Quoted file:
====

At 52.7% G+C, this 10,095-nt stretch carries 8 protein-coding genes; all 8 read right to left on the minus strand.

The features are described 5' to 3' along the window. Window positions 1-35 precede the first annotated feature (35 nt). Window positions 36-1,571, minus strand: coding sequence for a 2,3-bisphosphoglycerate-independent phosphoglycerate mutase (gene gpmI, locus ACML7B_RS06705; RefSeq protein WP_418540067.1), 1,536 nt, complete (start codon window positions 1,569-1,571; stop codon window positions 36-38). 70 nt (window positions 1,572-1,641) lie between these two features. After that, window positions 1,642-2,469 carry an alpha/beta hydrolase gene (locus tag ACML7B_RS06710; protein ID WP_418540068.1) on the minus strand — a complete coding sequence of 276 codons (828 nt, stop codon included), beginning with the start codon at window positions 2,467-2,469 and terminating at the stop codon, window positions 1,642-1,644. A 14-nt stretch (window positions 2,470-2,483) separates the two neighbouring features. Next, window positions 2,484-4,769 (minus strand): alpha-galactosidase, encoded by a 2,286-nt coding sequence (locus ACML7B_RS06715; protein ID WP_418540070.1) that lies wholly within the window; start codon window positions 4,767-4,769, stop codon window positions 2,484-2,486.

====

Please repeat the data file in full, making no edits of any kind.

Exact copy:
At 52.7% G+C, this 10,095-nt stretch carries 8 protein-coding genes; all 8 read right to left on the minus strand.

The features are described 5' to 3' along the window. Window positions 1-35 precede the first annotated feature (35 nt). Window positions 36-1,571, minus strand: coding sequence for a 2,3-bisphosphoglycerate-independent phosphoglycerate mutase (gene gpmI, locus ACML7B_RS06705; RefSeq protein WP_418540067.1), 1,536 nt, complete (start codon window positions 1,569-1,571; stop codon window positions 36-38). 70 nt (window positions 1,572-1,641) lie between these two features. After that, window positions 1,642-2,469 carry an alpha/beta hydrolase gene (locus tag ACML7B_RS06710; protein ID WP_418540068.1) on the minus strand — a complete coding sequence of 276 codons (828 nt, stop codon included), beginning with the start codon at window positions 2,467-2,469 and terminating at the stop codon, window positions 1,642-1,644. A 14-nt stretch (window positions 2,470-2,483) separates the two neighbouring features. Next, window positions 2,484-4,769 (minus strand): alpha-galactosidase, encoded by a 2,286-nt coding sequence (locus ACML7B_RS06715; protein ID WP_418540070.1) that lies wholly within the window; start codon window positions 4,767-4,769, stop codon window positions 2,484-2,486.